There have been increasing cases of government censorship of the internet and throttling of supposedly high-speed connections by broadband providers recently, but it has been difficult for the victims of these actions to actually capture evidence that these things are occurring. Now, Google’s Focused Research program aims to change that.
The program has just awarded researchers at Georgia Tech a 2-year, $1 million dollar package to fund the creation of digital tools that will help internet users around the world monitor their connections for signs of censorship and throttling. In the third year, an additional $500,000 may be granted to continue the project, if necessary.
“Ultimately we hope this project will help create a ‘transparency ecosystem,’ where more and more users will take advantage of the measurement tools, which in turn will improve the accuracy and comprehensiveness of our analysis,” said Wenke Lee, Professor at Georgia Tech’s School of Computer Science.
“For example, say something happens again like what happened in Egypt recently, when the Internet was essentially shut down,” Lee continued. “If we have a community of Internet user-participants in that country, we will know instantly when a government or ISP starts to block traffic, tamper with search results, even alter web-based information in order to spread propaganda.”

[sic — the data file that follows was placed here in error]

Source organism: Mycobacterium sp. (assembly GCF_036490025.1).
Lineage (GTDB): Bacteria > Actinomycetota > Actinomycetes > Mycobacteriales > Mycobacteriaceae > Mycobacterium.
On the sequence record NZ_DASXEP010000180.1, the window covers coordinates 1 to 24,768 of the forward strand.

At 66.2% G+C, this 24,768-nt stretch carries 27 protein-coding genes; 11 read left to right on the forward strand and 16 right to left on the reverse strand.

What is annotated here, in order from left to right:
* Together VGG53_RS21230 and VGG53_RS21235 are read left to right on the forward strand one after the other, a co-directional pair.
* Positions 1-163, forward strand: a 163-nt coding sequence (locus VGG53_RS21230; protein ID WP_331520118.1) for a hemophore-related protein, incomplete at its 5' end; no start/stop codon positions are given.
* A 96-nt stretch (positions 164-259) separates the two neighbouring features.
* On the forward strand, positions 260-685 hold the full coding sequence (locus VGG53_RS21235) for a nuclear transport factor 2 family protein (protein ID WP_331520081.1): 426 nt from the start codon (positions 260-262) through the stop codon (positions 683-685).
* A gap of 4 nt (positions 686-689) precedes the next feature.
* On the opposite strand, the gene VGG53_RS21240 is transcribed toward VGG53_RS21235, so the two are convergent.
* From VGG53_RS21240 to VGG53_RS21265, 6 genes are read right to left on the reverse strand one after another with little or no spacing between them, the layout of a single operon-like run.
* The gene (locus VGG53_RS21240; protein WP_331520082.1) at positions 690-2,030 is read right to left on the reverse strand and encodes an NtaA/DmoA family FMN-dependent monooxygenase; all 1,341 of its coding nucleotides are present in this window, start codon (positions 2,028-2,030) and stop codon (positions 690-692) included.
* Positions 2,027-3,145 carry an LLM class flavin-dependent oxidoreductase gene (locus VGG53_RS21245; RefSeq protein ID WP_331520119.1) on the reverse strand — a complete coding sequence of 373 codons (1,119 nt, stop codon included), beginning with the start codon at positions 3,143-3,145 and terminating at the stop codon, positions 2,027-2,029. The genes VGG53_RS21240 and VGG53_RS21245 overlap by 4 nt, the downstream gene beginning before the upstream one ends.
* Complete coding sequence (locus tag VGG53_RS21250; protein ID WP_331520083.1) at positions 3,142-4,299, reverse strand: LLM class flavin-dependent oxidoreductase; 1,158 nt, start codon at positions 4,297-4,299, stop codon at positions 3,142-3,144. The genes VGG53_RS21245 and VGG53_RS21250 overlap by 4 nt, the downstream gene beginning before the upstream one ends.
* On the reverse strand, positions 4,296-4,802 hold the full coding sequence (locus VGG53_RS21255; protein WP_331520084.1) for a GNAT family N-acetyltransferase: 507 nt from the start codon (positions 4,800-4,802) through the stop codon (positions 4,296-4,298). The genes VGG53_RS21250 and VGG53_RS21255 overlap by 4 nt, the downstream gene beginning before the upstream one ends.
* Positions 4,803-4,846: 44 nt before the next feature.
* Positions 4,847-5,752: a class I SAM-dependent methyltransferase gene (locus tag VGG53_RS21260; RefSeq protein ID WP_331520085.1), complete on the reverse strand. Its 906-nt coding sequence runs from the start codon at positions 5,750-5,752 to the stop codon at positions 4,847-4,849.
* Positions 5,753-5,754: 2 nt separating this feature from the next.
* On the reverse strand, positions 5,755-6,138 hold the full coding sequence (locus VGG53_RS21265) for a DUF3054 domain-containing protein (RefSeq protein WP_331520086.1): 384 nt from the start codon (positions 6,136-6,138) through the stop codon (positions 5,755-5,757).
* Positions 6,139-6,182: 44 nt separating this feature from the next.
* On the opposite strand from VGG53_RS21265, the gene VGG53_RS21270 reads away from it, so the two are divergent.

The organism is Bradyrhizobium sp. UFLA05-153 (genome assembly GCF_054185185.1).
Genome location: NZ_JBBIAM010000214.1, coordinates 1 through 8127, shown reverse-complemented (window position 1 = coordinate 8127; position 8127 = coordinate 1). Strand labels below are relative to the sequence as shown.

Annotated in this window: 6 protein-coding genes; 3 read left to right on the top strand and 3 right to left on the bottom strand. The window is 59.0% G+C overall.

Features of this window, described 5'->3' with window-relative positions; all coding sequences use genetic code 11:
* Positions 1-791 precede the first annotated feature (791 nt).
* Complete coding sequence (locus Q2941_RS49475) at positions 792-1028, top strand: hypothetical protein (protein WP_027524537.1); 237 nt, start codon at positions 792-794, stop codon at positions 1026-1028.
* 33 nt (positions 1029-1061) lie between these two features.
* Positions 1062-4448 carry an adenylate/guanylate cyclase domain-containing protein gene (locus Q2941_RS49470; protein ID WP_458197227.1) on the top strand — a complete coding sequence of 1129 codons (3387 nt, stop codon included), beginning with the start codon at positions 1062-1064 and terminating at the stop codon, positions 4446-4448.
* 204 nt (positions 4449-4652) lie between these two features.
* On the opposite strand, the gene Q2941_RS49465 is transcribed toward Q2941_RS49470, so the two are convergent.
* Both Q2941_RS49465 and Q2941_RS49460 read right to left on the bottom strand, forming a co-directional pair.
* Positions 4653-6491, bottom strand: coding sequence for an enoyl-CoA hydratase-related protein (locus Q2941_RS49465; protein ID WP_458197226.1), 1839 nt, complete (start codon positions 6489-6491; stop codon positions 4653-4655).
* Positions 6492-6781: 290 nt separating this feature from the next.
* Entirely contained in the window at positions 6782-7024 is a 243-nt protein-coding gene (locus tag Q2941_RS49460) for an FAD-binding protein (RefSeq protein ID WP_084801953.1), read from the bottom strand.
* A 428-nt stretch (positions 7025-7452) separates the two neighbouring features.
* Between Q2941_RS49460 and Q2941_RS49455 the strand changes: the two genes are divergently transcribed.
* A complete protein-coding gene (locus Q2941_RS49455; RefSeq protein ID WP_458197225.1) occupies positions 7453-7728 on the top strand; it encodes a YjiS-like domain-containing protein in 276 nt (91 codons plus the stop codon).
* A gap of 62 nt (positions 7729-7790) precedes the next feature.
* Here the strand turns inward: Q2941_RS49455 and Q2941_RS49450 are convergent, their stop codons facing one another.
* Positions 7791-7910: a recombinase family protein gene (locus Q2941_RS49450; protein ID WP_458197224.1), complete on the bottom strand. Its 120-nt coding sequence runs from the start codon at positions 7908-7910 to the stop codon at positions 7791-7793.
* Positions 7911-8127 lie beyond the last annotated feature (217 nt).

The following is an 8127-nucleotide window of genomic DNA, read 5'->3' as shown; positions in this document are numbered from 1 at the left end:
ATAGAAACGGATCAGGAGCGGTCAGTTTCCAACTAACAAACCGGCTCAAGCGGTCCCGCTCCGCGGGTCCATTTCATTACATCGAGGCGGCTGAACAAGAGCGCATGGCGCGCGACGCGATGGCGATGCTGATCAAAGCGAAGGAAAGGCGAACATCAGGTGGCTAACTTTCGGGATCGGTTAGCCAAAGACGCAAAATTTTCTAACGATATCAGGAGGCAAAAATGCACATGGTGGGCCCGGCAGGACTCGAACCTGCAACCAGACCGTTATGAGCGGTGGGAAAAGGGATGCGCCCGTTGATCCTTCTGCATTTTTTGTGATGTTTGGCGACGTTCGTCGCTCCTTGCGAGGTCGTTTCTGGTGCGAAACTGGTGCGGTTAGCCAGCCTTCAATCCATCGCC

Lee, along with Nick Feamster, Assistant Professor in the School of Computer Science, and a team of other computer science and engineering faculty will build applications to analyze internet reachability, integrity of information, and measurements of what providers are delivering compared to what they’ve promised consumers.
“Regardless of what policies an ISP or government takes on issues like censorship and net neutrality, we believe those policies should be transparent,” Feamster said. “In addition to new network measurement and security monitoring algorithms, we want to create and deploy a ‘transparency watchdog’ system that uses monitoring agents to keep constant tabs of network performance and availability in strategic Internet locations around the world.”
It’s great to see Google funding a project that will benefit consumers and supply them with valuable information to monitor if their rights are being violated. I suspect, however, that as quickly as researchers are able to devise these tools, governments and corporations will find some way around them. Hopefully, I’m just being overly-pessimistic.